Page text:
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Like Tinder, this app will help you find a date based on your proximity.
Dating apps tether us to our phones and amuse us during late nights at bars with our friends. But instead of talking to people around us, we end up disappearing in an endless stream of messages and profiles, constantly dancing around the promise of an actual potential date.
Instead of asking you to swipe through an endless series of profiles, WatchMe88 encourages people to get together IRL. (Yes, that means you actually have to talk to people at your local bar or coffee shop.) An app on your smartphone pairs with the one on the watch and uses your location to send potential mates a signal that you’re looking to meet someone.
When logging in, the app asks you to select the gender of your potential date, as well as the distance you’re willing to travel to meet up. Because it’s location-based and geared toward small areas, it only extends between 50 meters to 50 kilometers. When a potential match is in your radius, both your Apple Watch and their Apple Watch will emit a soft light, so both of you know you’re willing to be approached.
The watch will light up red or blue when it’s near another Apple Watch worn by a compatible user. Additional features include messaging and a “wink” feature that will let you contact people before approaching them directly.
“We have two problems today: The fear of rejection and technology that separates people,” Yoav Elgrichi, co-founder and CEO of the Singapore-based WatchMe88 startup, said in an interview with the Daily Dot.
Elgrichi says that by emitting a signal that lets people know you’re willing to be approached, WatchMe88 will take some of the awkwardness out of meeting new people.
Because wearables are becoming more widespread and the Apple Watch is attempting to make wrist tech mainstream, Elgrichi said he wanted to create something for the connected set who might want to engage with other singles without being glued to their phones. Elgrichi said he decided to go with Apple first, thinking the company will soon create a mass market for wearables.
“What we saw in the past is that Apple set the tone to bring niche solutions to the mass market, like they did in the past with the iPhone,” he said. “So we assume they will do the same to wearable devices.”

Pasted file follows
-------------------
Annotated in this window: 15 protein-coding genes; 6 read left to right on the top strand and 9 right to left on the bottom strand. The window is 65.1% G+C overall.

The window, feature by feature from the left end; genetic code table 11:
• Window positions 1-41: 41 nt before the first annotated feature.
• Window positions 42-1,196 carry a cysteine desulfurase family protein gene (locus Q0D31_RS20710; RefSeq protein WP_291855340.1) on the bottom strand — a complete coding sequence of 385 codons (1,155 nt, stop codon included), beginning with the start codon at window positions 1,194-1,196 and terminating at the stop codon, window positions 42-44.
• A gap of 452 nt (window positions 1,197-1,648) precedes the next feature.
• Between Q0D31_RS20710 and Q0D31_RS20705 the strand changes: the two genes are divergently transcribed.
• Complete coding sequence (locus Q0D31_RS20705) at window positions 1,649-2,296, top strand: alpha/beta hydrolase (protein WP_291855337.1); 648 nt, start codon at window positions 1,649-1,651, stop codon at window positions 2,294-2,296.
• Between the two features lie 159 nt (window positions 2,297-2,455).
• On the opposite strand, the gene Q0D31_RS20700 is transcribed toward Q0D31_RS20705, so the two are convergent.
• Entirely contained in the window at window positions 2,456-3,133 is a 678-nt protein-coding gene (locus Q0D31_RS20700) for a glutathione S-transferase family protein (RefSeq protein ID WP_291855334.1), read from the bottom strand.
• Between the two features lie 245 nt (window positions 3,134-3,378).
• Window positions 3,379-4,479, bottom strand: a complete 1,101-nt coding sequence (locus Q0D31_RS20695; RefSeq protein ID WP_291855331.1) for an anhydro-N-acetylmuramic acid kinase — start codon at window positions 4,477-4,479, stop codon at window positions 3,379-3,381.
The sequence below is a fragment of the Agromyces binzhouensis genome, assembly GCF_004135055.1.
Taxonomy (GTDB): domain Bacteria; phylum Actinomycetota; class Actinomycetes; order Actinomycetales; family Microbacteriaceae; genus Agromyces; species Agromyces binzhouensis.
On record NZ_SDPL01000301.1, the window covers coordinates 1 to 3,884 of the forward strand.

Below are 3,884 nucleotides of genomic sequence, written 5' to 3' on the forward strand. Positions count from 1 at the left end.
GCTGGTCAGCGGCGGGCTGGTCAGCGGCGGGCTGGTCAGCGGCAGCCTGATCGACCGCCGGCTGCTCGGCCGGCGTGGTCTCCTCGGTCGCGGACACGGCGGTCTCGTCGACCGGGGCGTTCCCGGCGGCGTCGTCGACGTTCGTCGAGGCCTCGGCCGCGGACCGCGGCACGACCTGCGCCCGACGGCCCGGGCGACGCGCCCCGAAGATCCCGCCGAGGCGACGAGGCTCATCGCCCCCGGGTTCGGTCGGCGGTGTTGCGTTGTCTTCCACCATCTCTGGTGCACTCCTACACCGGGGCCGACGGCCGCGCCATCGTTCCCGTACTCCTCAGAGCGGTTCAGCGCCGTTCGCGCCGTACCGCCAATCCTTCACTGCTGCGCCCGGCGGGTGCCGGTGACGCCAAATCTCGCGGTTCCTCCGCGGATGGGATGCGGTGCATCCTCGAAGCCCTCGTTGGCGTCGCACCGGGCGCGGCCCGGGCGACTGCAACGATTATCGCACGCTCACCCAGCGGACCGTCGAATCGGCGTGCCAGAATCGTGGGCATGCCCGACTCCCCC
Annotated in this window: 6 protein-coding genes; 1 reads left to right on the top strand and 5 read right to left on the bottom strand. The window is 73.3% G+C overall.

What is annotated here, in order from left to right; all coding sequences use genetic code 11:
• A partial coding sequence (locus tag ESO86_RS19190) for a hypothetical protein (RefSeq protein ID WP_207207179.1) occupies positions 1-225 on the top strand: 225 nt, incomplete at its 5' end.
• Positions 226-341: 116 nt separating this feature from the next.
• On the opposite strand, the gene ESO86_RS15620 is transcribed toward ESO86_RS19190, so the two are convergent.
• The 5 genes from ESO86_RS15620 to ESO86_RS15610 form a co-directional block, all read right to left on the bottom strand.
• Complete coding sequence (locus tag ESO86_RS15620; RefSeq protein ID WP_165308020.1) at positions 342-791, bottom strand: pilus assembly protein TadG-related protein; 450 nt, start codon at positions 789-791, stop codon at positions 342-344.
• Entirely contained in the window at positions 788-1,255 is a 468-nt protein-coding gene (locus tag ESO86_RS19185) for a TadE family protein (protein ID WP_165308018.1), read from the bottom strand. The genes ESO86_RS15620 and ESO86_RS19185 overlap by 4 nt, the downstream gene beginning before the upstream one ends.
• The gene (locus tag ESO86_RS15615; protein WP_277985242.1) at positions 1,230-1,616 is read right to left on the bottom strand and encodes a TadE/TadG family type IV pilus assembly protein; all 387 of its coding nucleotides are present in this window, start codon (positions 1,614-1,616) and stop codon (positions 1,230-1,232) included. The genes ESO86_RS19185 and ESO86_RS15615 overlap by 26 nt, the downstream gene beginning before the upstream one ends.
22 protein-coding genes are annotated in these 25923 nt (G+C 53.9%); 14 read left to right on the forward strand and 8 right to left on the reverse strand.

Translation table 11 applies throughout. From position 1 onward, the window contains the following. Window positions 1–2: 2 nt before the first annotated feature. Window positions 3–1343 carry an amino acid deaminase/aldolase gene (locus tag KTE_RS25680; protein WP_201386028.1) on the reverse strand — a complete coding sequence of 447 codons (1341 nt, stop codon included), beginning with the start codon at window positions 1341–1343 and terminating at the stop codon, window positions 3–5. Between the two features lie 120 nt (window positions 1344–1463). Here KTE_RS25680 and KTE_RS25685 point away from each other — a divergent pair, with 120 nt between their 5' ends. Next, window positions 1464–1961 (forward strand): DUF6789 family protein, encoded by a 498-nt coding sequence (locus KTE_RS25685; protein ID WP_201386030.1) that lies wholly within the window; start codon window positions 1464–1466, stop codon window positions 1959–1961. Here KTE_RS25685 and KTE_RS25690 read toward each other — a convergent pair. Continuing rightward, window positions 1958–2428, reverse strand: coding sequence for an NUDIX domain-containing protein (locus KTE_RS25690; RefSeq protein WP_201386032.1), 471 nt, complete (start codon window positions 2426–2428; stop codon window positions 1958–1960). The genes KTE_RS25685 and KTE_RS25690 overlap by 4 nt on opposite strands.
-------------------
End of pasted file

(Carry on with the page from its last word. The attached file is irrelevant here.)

Elgrichi received funding from the Singapore government for WatchMe88. He works as an advisor for tech firms in Singapore.
Though WatchMe88 is starting with dating, the company is planning on expanding the tech beyond in-person hookups. Elgrichi said they’ve also patented the technology to be used in other areas such as advertising and retail.
“Advertisement…is based on the here and now,” he said. “After all, we know the location of the people and we can control the watch. With their permission we can give them very relevant advertisements.”
Bringing together Apple Watch wearers for some IRL face time is an interesting concept in theory. But there are at least a few issues that could crop up and render the app either useless or unsafe.
Apple Watch launches on Friday, and there are already thousands of people with pre-ordered devices. But even with the popularity of the Apple Watch rising faster than that of models like the Moto 360 or Samsung Galaxy Gear, wearables are still a relatively nascent technology. In order for an app like WatchMe88 to be successful, Apple Watches will need to be more widespread at bars or coffee shops—otherwise, people will be making themselves available to matches who don’t exist.
Elgrichi said that the same concept would work with phones, too, so theoretically, people can leave devices face-up to signal they’re looking for love. Battery life on the watch is an issue, but WatchMe88 is designed to save battery as much as possible.
“Since we knew it would be a problem, we designed it in way that it would check your location and interact with the server only in certain intervals that we can ways we can modify,” he said. Right now, it only interacts with the server in 30-second intervals.
But the real issue of the app isn’t technical. By lighting up your wrist signaling interest, you’re essentially putting a bullseye on your arm letting everyone, not just Apple Watch wearers, will think you’re approachable.
By lighting up your wrist signaling interest, you’re essentially putting a bullseye on your arm.
Considering there are wearables out there that actively discourage street harassment and are targeted at keeping women safe, a welcome sign on a woman’s wrist might invite the wrong kind of attention.
WatchMe88 isn’t the only dating app looking to take advantage of Apple’s newest device. Close Encounters is a blind dating app for Apple Watch users that relies on similar technology to match users. It was made by the people who created 3nder, an app that lets users find a third party for their threesomes.
WatchMe88 is rolling out on Friday to coincide with the launch of the Apple Watch.
Photo via WatchMe88
Selena Larson is a technology reporter based in San Francisco who writes about the intersection of technology and culture. Her work explores new technologies and the way they impact industries, human behavior, and security and privacy. Since leaving the Daily Dot, she's reported for CNN Money and done technical writing for cybersecurity firm Dragos.